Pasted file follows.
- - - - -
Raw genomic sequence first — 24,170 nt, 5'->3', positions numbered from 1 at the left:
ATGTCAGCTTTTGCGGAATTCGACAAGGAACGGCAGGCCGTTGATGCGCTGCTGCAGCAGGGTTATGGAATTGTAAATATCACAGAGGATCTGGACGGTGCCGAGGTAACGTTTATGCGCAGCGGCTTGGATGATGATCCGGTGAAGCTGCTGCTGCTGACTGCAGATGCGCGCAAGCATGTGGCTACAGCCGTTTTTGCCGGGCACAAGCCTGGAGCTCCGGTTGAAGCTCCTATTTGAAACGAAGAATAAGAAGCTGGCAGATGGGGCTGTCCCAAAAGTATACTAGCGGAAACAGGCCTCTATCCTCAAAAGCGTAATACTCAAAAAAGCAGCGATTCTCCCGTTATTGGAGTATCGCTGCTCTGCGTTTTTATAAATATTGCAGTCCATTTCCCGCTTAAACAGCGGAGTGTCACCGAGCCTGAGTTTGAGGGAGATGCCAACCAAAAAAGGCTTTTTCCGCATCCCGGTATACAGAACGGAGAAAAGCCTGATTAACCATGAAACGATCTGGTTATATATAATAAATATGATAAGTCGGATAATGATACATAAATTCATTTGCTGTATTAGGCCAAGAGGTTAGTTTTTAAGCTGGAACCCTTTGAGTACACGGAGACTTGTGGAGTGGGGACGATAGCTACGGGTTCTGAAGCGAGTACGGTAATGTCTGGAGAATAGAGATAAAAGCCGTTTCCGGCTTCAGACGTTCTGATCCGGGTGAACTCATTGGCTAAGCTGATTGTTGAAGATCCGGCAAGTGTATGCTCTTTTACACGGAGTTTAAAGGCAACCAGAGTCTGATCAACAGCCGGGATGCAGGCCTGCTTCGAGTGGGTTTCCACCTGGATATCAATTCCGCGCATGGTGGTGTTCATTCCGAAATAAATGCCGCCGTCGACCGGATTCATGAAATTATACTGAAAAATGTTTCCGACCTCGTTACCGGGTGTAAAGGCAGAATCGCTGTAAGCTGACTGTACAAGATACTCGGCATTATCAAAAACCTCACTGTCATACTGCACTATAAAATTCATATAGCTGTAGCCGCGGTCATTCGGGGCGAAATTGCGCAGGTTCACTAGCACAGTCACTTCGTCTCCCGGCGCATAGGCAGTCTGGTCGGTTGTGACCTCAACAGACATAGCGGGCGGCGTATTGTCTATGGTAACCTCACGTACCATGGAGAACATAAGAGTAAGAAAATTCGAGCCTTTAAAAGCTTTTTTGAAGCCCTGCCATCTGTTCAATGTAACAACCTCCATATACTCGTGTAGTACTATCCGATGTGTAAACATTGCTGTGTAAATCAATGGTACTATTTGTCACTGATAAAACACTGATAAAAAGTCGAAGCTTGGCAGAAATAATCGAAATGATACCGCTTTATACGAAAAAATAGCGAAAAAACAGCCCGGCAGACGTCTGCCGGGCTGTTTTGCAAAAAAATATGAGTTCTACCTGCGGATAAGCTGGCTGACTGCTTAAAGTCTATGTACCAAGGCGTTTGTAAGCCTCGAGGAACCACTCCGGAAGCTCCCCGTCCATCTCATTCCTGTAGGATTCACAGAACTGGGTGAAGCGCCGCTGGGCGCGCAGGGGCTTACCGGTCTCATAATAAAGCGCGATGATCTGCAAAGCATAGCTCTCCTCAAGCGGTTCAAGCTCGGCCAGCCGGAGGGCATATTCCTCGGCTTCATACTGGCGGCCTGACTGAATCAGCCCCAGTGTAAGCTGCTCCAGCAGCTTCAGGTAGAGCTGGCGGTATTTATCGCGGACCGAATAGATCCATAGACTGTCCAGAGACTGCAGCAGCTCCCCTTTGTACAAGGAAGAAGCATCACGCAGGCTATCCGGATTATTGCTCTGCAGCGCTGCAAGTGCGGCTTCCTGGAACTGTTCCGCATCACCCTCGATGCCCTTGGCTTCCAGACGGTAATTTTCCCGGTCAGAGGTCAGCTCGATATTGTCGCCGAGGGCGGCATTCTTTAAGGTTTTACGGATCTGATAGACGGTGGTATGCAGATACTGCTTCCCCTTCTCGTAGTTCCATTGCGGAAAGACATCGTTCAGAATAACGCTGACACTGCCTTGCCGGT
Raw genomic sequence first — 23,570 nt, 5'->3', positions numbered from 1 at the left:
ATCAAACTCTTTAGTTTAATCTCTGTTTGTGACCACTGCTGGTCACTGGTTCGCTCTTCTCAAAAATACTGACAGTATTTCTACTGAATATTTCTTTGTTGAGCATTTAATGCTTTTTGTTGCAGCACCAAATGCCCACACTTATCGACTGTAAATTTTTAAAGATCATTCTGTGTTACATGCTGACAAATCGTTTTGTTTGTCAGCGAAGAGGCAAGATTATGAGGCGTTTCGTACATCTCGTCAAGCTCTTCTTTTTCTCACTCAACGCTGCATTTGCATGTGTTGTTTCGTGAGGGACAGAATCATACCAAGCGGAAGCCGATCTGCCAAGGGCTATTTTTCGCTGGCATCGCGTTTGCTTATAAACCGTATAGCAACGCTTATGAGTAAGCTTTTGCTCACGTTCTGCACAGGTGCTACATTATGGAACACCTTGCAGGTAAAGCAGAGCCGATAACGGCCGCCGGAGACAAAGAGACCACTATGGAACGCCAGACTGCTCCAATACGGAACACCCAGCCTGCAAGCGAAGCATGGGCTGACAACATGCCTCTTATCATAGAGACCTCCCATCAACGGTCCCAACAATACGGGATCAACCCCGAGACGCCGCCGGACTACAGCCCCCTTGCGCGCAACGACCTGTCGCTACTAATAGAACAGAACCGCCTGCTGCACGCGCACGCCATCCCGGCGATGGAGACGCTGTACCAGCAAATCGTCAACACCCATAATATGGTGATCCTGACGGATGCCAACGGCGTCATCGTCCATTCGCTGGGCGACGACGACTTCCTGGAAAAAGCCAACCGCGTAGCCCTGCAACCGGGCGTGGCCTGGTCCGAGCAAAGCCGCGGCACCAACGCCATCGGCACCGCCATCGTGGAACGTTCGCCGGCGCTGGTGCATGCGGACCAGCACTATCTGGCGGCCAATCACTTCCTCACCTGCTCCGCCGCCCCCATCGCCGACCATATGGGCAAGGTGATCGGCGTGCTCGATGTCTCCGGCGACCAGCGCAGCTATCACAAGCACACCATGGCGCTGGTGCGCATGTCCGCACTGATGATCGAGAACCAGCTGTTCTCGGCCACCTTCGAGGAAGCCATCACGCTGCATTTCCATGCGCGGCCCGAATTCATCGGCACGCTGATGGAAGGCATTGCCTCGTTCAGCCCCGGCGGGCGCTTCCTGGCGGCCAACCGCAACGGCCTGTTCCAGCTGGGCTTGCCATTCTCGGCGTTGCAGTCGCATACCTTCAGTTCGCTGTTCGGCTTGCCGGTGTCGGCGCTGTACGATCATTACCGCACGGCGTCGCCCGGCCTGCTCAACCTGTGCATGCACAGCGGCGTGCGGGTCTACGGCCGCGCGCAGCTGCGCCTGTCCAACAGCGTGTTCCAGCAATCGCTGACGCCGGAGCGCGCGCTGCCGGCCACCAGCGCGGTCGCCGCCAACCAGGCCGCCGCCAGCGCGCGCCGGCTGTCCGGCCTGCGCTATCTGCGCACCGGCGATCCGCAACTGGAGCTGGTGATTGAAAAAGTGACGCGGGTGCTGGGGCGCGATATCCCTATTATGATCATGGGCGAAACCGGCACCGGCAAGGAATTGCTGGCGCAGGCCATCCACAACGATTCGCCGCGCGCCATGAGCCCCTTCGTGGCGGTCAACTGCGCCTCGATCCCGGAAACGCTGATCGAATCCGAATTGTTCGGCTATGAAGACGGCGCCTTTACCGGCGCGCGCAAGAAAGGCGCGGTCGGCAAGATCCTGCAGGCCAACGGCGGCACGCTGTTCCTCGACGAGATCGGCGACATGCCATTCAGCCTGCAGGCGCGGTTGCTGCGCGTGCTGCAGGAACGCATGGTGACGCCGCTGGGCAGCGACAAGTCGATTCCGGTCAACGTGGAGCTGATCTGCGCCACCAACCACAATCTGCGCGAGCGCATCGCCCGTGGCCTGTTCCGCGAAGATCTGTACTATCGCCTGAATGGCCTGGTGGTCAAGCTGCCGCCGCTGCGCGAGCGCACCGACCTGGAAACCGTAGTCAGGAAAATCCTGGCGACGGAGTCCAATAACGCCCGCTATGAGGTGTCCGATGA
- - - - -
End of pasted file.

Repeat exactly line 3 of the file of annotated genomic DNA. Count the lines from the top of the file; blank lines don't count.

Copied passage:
Raw genomic sequence first — 23,570 nt, 5'->3', positions numbered from 1 at the left: